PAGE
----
In the first part of this blog post, I wrote about why FP is mandatory for programmers that work on modern software projects. Summing it up, it was like this – modern hardware scales up by adding cores, therefore, if software wants to scale up and well, then it has to do it by going concurrent, and FP is a good choice to deal with concurrent programming issues.
In this post, I’ll write about some differences between traditional and FP programming and I’ll present one more reason about why FP is a good match with parallel programming.
You can write bad code in any language. That’s a fact. So there’s no magic in functional programming to turn a lame programmer in a brilliant one. On the other hand, you can write pretty good code in the functional paradigm by sticking with the tools provided by functional languages.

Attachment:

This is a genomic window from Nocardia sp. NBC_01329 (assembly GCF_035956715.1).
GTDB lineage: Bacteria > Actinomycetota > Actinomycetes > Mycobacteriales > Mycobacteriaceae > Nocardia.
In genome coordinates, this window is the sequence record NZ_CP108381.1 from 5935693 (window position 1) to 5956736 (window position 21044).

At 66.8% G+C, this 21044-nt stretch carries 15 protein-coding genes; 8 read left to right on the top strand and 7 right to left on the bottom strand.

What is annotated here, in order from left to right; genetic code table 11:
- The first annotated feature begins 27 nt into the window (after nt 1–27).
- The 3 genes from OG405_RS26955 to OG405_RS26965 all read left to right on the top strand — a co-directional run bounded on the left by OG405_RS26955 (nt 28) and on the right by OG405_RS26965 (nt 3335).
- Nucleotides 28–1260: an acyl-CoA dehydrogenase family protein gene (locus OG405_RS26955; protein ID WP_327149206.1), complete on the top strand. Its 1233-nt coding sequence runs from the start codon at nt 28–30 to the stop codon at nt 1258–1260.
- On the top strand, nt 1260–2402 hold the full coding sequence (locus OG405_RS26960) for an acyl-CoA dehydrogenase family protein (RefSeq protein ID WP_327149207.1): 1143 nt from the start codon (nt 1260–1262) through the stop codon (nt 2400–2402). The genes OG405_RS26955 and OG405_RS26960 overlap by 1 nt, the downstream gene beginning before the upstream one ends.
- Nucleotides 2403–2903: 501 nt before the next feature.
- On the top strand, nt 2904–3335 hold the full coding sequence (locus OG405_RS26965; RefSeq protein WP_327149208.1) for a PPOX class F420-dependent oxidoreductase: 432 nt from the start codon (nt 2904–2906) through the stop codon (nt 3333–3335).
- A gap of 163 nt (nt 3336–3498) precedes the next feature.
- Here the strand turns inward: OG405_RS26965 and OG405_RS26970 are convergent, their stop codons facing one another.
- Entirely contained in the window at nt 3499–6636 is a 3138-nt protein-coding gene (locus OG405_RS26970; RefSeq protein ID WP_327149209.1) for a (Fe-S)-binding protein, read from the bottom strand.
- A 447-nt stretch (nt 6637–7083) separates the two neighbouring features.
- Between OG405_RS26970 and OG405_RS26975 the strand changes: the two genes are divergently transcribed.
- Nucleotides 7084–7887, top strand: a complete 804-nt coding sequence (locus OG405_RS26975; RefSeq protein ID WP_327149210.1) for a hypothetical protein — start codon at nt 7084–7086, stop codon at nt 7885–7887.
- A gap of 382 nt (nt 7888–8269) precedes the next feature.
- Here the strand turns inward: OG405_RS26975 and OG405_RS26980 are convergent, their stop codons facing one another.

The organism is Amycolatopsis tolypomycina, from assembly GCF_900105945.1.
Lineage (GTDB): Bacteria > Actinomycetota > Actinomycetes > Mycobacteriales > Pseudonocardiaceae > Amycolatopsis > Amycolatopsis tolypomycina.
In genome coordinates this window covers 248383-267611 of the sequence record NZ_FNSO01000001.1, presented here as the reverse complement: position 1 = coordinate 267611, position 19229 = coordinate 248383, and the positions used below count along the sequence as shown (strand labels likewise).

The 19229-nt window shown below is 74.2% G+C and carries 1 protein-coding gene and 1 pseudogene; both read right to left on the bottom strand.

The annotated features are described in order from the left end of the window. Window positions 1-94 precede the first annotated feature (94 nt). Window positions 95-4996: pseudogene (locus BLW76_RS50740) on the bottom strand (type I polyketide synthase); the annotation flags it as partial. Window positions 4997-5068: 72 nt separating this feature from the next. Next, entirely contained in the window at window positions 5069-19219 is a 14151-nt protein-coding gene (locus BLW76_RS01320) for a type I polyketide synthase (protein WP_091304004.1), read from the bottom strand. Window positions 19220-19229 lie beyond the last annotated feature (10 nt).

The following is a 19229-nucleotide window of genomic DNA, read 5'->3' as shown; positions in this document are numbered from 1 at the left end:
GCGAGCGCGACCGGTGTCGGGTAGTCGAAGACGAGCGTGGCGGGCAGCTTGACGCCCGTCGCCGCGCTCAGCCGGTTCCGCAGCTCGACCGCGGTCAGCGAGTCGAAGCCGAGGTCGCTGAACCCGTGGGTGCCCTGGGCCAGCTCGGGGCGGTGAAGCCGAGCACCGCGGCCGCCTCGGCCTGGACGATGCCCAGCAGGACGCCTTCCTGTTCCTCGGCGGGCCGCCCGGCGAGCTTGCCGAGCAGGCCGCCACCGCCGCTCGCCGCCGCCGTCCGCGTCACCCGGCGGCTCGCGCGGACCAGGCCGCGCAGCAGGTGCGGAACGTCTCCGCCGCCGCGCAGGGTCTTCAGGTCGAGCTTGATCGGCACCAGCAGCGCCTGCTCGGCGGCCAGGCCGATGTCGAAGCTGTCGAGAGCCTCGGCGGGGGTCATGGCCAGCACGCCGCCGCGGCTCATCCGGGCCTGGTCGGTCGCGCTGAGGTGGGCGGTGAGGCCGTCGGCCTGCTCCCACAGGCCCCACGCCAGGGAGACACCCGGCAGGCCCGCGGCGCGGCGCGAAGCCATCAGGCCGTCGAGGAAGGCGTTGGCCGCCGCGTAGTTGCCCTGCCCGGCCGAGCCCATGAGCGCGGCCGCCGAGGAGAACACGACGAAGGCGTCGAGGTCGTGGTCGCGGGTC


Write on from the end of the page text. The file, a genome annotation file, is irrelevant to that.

So, let’s have a look at this FP thing… First, it is evident that this is not your parent’s FP – map, filter, fold… Just a few of the most recurring spells you’d see in a Scala source and none of them was in the notes I jotted down during my University courses. Even looking at my LISP textbook I couldn’t find any reference to the map operation. (Just to help those with no FP background – map (transform in C++) is an operation that applies a transformation to each item in a collection. In other words, if you have a function that turns apples into pears, then – using map – you can turn your array of apples into an array of pears.)